276
276
Humperdinck, Engelbert
AUTOGRAPH MANUSCRIPT OF PART OF "HÄNSEL UND GRETEL", BEING THE REVISED ENDING COMPOSED FOR DESSAU IN 1894
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276
Humperdinck, Engelbert
AUTOGRAPH MANUSCRIPT OF PART OF "HÄNSEL UND GRETEL", BEING THE REVISED ENDING COMPOSED FOR DESSAU IN 1894
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音樂藝術、中世紀與文藝復興時期手稿及歐陸古籍

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Humperdinck, Engelbert
AUTOGRAPH MANUSCRIPT OF PART OF "HÄNSEL UND GRETEL", BEING THE REVISED ENDING COMPOSED FOR DESSAU IN 1894
with the title "Hänsel und Gretel/ Dessauer Schluss", the short score, unsigned, notated in black ink on six two-stave systems, containing the final chorus “Wenn die Not aufs höchste steigt”, slightly simplified and without the solo singers, followed by a completely different continuation for orchestra from that found in the original version, incorporating an old march-tune ('Der alte Dessauer-Marsch'), with copious stage directions written above the music, explaining that the gingerbread house collapses, and a trunk with gold and jewellery appears, from which the children take various instruments (Trumpets, drums, rattles etc), and join the march until the curtain falls, the manuscript comprising fifty-seven bars music in all, with some deletions and alterations and a few instrumental markings ("Fag", "Horn", "Trompeten", "Hr.")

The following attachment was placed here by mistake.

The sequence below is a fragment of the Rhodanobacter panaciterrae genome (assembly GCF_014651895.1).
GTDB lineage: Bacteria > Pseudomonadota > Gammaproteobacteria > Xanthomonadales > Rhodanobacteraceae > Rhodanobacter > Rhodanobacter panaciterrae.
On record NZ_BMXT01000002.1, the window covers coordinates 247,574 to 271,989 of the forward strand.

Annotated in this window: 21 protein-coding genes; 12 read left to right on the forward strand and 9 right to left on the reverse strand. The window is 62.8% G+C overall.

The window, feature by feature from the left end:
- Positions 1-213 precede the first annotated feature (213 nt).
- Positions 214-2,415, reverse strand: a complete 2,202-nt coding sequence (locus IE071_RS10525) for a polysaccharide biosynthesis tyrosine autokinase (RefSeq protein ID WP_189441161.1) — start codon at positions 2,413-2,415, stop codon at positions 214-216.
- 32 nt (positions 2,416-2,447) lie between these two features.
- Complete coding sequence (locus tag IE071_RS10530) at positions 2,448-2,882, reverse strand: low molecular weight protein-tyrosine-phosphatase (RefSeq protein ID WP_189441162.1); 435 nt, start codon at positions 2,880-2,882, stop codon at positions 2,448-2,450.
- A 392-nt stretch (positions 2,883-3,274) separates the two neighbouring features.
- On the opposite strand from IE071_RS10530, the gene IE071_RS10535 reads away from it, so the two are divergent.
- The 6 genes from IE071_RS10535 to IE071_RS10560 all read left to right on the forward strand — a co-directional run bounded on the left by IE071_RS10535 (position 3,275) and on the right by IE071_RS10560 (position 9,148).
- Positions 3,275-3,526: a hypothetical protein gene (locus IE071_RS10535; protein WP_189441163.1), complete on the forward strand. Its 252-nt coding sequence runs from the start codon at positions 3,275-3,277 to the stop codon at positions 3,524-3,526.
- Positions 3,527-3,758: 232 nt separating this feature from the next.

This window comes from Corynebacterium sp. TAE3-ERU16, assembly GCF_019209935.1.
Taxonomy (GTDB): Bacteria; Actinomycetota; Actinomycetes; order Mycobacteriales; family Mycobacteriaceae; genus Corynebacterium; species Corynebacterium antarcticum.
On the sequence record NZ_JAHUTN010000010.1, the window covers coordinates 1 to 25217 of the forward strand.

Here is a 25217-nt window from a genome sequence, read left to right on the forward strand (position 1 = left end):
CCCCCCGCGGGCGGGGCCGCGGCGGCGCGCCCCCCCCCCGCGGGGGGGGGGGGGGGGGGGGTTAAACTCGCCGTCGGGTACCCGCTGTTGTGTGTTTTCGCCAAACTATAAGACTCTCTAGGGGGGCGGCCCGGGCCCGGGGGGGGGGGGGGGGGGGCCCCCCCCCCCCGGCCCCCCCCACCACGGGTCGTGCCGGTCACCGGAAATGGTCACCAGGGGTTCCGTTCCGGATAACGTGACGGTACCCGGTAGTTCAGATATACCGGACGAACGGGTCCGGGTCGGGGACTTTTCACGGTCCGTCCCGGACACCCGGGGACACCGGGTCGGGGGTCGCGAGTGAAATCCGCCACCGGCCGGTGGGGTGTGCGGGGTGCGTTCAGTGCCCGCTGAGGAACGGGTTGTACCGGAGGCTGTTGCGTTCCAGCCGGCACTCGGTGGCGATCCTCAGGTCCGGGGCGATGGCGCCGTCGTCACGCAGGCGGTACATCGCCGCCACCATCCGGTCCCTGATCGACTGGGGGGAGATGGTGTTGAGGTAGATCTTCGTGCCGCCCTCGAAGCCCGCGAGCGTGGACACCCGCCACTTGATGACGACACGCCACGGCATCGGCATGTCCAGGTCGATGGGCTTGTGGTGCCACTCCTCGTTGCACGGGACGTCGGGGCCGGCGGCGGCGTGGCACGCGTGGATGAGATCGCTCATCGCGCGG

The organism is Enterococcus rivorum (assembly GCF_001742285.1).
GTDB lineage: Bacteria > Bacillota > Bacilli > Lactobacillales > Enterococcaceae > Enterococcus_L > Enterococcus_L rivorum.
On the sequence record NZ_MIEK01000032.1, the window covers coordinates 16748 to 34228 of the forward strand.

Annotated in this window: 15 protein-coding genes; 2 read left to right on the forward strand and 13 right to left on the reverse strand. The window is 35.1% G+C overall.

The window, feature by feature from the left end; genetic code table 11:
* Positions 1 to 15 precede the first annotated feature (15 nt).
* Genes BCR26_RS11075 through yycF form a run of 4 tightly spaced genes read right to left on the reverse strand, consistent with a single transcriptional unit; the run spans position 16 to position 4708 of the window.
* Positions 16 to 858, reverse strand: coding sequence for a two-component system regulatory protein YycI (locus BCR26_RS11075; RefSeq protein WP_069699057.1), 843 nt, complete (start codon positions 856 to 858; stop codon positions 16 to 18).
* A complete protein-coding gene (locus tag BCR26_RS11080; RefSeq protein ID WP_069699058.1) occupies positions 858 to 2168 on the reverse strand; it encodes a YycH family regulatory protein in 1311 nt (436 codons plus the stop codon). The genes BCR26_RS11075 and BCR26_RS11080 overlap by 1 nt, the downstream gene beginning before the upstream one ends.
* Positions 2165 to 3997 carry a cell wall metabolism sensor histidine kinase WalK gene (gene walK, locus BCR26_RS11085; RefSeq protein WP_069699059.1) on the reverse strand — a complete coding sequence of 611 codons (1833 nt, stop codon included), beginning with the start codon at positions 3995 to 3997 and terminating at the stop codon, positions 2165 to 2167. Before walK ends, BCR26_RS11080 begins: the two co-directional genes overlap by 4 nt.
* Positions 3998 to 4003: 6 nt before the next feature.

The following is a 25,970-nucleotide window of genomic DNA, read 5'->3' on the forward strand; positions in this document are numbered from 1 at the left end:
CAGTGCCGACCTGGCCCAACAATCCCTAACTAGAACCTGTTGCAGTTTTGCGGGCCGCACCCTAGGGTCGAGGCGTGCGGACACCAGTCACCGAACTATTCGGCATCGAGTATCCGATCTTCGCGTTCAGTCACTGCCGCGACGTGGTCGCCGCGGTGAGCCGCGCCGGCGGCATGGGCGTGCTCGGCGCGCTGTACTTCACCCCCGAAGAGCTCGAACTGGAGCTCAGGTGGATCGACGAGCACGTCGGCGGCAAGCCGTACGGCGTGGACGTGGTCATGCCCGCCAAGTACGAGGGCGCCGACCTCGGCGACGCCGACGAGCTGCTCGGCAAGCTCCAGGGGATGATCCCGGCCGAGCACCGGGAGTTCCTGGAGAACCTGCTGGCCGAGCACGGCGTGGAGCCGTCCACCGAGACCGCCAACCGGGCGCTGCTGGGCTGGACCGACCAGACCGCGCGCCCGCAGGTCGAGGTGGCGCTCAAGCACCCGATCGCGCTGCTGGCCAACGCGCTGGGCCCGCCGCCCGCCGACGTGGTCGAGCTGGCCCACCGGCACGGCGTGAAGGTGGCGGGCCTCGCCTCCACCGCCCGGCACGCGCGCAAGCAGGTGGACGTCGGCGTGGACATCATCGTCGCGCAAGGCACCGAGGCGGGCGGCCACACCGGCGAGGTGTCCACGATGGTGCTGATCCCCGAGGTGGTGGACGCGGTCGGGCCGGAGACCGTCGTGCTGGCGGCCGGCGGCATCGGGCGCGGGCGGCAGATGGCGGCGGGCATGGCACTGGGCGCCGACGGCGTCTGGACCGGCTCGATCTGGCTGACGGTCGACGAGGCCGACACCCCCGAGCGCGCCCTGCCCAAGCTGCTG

1 page, folio (c.35.5 x 25.7cm), 16-stave paper, no place or date, some splitting at folds and marginal tears, trace of mount on verso


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相關資料

RARE: Hänsel und Gretel is Humperdinck's masterpiece and autograph manuscripts from it are seldom offered for sale. His "fairy-tale opera" is one of the most enduring works of post-Wagnerian German opera.  Richard Strauss, who conducted the premiere in Weimar in 1893, declared it a masterpiece and it has never fallen out of the repertory. 

Humperdinck composed this revised ending for a production in Dessau in 1894, staged by Cosima Wagner, in which he incorporated 'Der alte Dessauer-Marsch', an infantry march dating from c.1705.  The march dominates the music from the third system until the end, creating a much more extended instrumental ending than the original Weimar version, which is only eleven bars long.  The march is here notated in double the time values found in contemporary printed sources for the tune, such as Emil Pauer's Sammlung der berühmtesten Deutschen, Französischen und Italienischen Märsche (1875), no.36 (p.69).  

音樂藝術、中世紀與文藝復興時期手稿及歐陸古籍

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倫敦